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Emma specialises in corporate and company law and has over 10 years’ experience of advising on corporate transactions – including acquisitions and disposals of companies and businesses, management buy-outs and buy-ins, as well as complex group reorganisations.
Emma currently sits on the Law Society's Company Law Committee - a practitioner body that reviews and promotes improvements in the law and practice applying to companies and businesses and considers and responds to legislative and regulatory developments in this area.
Emma joined Browne Jacobson in 2012 as the Professional Development Lawyer for the Business Services department, supporting that department in relation to their precedent documents, know-how bank and ongoing training. She also provides technical support on complex matters and works closely with the firm’s risk and compliance team.
In her current Knowledge Director role, Emma is also involved in developing and delivering the firm's wider knowledge management strategy.
In an unreported case (Re Active Wear Limited (in Administration)), the High Court has ruled that an out-of-court administration appointment, instigated by a sole director of a company with unmodified model articles, was valid notwithstanding the earlier decision of Deputy Judge Farnhill (also in the High Court) in the case Hashmi v Lorimer-Wing (also known as Re Fore Fitness Investments Holdings Ltd)  EWHC 191 (Ch) (02 February 2022).
According to a report published by the Financial Reporting Council in April, modern slavery generates an estimated US$150 billion annually and encompasses 40 million people in slavery globally.
Public sector and private sector organisations, particularly those who meet the £36 million threshold, are encouraged to review their approach to combating modern slavery in their organisation and its supply chains before the Modern Slavery Bill becomes law.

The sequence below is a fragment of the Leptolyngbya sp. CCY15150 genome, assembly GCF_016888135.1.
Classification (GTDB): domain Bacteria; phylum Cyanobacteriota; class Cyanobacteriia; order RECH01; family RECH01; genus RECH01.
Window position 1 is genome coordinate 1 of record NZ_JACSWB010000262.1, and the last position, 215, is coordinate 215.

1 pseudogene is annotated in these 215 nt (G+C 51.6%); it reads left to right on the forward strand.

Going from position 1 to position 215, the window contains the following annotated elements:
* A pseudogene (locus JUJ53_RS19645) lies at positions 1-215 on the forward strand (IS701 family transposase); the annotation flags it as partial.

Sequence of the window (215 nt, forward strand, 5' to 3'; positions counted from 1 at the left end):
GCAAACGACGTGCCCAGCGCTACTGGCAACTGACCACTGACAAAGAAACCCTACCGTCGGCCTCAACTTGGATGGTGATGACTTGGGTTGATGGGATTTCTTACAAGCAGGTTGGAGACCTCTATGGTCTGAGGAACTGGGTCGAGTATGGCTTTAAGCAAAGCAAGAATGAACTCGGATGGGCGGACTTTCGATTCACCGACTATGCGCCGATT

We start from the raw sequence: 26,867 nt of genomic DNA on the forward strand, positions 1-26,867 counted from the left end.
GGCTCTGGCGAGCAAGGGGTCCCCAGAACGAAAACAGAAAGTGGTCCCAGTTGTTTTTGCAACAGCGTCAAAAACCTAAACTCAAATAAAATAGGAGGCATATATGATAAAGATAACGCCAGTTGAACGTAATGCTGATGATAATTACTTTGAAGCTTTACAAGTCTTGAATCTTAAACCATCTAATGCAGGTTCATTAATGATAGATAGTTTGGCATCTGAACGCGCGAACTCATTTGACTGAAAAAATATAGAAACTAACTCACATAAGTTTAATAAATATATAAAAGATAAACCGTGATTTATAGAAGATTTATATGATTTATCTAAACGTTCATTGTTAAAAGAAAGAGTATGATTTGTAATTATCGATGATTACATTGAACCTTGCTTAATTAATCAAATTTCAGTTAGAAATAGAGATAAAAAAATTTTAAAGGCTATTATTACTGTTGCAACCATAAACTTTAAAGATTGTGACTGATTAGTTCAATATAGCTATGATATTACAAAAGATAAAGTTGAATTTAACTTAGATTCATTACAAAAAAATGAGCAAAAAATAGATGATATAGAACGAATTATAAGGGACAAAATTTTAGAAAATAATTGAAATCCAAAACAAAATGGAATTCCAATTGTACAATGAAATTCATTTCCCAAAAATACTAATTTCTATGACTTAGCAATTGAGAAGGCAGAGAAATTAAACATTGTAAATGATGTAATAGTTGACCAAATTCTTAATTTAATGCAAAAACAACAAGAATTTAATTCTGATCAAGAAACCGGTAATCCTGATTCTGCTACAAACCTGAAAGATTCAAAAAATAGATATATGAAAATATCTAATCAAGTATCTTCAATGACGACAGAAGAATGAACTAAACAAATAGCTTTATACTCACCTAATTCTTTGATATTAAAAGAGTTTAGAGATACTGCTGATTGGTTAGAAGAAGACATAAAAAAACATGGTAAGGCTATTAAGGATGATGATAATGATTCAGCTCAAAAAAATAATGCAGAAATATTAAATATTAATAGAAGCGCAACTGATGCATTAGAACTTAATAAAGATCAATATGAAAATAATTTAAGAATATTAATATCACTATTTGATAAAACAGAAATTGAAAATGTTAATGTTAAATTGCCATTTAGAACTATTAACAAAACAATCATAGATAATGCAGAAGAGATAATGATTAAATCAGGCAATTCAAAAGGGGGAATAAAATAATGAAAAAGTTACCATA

The Home Office has now launched a central registry for section 54 statements, a central registry for statements prepared in accordance with section 54 of the Modern Slavery Act 2015 (MSA).
It has recently been reported that a well-known UK law firm has sent British American Tobacco (BAT) a pre-action letter alleging forced and child labour on behalf of 350 child labourers working on tobacco crops in Malawi.
On 22 May 2019 the Final Report of the independent review of the Modern Slavery Act 2015 (MSA) was laid in Parliament.
Watch today to explore how businesses should approach their internal work in producing their slavery and human trafficking statements going forward, and the positive impact that working closely with supply chains has on businesses.
With very few organisations complying with aspects of the Modern Slavery Act one year on, Raymond and Emma talk about the opportunities of having a well-crafted statement and take a look at the government’s efforts to drive up standards going forward, such as the introduction of the Modern Slavery (Transparency and Supplies Chain) Bill.
Section 54 of the Modern Slavery Act 2015 now requires any commercial organisation which supplies goods or services in the UK and has an annual turnover of £36m or more to publish an annual slavery and human trafficking statement.